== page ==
America's first licensed health clinic to sell 'magic mushrooms' opened in June in Oregon and has been swamped with surging demand. The waitlist for the clinic exceeds 3,000 people, some of whom are searching for ways to treat depression and PTSD.
No prescription or referral is needed for Epic Healing Eugene, but customers must be over 21 to receive psilocybin services.
AP News said some customers complained the 'mind-bending' experience is too costly:
"A client can wind up paying over $2,000, which helps cover service center expenses, a facilitator and lab-tested psilocybin. Annual licenses for service centers and growers cost $10,000, with a half-price discount for veterans."
Even though The Oregon Psychiatric Physicians Association opposed legalizing psilocybin in 2020, voters thought otherwise and also decriminalized the possession of hard drugs.
Epic Healing Eugene's owner Cathy Jonas told AP that providing legal access to mushrooms is a 'dream come true':
"The plant medicines have communicated to me that I'm supposed to be doing this thing."
State regulators decided that 50-milligram doses would be allowed. Jonas said she offers 35 milligrams of pure psilocybin or about 6 grams of dried mushrooms.
Each customer must consume the shrooms in the vicinity of Epic Healing Eugene and must remain on the property until the drug wears off. So forget about tripping in the forest with friends.
One of Jonas' customers described being in a "kind of infinite-dimension fractal that just kept turning and twisting" after consuming 35 milligrams of shrooms.
"It was kind of mesmerizing to watch, but it got so intense," said the client, who didn't want to be identified to protect his privacy.
The client continued, "I started to have this experience of dying and being reborn. And then I would kind of see large portions of my life going by in a very rapid way."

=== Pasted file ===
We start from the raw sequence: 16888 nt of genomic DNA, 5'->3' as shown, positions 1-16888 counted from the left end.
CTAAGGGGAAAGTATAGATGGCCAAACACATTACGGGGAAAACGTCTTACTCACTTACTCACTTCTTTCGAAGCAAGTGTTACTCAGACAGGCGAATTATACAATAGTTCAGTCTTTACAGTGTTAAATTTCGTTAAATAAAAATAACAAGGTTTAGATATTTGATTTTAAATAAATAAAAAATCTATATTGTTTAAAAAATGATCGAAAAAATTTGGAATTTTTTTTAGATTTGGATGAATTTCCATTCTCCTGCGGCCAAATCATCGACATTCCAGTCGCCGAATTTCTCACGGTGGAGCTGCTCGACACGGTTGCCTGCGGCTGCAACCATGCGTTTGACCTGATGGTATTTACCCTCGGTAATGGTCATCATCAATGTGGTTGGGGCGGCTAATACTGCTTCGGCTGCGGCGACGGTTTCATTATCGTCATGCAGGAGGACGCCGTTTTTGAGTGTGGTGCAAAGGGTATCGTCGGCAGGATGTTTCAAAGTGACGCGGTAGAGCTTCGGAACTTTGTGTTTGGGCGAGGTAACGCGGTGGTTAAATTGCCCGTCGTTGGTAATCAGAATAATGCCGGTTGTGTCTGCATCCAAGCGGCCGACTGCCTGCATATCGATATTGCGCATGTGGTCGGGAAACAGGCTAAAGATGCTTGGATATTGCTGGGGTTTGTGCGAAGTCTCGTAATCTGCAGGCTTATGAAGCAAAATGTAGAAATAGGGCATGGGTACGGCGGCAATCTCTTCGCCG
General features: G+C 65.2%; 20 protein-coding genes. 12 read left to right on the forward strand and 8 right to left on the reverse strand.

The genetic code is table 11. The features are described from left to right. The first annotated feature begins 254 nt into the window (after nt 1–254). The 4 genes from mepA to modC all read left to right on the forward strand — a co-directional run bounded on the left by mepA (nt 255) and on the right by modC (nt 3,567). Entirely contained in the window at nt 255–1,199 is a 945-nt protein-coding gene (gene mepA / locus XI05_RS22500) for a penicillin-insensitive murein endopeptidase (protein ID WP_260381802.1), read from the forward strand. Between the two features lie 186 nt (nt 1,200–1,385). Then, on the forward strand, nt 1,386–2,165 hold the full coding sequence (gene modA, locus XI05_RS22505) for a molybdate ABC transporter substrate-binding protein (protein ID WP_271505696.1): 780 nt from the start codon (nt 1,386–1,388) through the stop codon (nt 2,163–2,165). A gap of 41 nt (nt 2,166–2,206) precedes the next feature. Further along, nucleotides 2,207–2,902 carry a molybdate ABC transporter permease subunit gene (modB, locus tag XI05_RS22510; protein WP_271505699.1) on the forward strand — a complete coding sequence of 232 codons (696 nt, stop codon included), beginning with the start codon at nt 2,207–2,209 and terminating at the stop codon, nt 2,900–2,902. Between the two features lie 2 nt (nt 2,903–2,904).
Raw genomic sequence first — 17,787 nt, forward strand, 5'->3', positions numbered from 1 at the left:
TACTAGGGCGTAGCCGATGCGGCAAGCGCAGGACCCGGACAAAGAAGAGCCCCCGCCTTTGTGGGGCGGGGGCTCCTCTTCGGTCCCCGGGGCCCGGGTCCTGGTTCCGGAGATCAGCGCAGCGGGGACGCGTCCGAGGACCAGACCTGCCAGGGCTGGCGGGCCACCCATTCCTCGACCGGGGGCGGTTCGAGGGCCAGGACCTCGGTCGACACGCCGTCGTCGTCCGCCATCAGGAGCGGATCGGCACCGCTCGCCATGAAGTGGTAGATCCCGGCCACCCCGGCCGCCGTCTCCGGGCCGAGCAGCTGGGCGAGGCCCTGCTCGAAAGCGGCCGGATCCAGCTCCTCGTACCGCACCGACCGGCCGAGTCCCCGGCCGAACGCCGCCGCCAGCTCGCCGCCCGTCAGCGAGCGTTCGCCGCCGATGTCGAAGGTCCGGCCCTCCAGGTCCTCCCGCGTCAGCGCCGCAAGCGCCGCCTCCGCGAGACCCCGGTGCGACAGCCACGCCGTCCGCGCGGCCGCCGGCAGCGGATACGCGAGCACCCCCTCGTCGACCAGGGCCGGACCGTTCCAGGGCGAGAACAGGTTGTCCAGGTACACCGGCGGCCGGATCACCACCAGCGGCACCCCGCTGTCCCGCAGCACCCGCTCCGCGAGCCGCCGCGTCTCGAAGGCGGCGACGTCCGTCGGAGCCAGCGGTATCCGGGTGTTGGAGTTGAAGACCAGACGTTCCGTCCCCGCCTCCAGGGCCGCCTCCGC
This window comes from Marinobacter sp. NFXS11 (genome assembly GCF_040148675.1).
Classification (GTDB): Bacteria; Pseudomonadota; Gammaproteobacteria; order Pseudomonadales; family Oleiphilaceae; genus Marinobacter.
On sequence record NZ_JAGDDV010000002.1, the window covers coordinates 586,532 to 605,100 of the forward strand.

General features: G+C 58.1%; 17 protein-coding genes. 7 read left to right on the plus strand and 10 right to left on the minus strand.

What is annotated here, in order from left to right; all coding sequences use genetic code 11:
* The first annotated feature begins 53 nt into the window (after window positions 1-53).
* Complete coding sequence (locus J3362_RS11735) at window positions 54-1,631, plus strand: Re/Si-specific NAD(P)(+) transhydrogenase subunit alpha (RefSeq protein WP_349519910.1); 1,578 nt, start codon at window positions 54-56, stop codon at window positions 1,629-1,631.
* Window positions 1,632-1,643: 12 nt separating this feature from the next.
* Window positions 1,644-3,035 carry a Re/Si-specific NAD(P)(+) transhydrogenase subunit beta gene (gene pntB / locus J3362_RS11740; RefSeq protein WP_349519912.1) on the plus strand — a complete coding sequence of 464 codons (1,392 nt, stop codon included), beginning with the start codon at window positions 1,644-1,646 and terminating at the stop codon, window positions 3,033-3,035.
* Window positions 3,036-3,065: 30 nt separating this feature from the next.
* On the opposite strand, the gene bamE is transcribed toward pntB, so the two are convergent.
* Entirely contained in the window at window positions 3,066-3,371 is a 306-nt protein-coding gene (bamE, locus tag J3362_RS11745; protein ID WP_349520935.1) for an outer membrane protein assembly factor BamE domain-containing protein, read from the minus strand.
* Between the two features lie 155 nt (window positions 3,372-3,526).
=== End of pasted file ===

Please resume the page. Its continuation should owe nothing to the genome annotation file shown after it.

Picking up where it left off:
Several studies have revealed psilocybin is a possible treatment for psychiatric disorders.
Roland Griffiths, a professor who studies the neuropsychopharmacology of consciousness at Johns Hopkins University School of Medicine, received approval in 2000 to carry out the first experiments on psilocybin since the 1960s. He found in a survey of early study participants that more than half regarded it as one of the most meaningful experiences of their life.
"The mystical experience itself does seem to be really important for therapeutic effects, but we published survey data to suggest it's not actually the mystical experience itself, but the personal insights you can encounter or gain during that mystical experience that actually lead to therapeutic change," Barrett said, adding, "The idea here is that mystical experience can create the opportunity for personal insights."
Since then, other more recent studies have shown promise in using psilocybin-assisted therapy to treat psychiatric disorders like depression. Some have been used to identify their usefulness in smoking cessation (alongside talk therapy). They have also shown some usefulness in alleviating anxiety in people with terminal cancer.
Another study, one published last week, found that the psychedelic drug MDMA can reduce symptoms of PTSD:
"It's the first innovation in PTSD treatment in more than two decades. And it's significant because I think it will also open up other innovation," said Amy Emerson, CEO of MAPS Public Benefit Corporation, the research sponsor.
Before the Food and Drug Administration can prescribe MDMA, the Drug Enforcement Administration would need to change its classification from Schedule 1 to have "no currently accepted medical use and a high potential for abuse."
Psilocybin is still illegal federally, but several states are considering adopting Oregon's decriminalizing approach to drugs.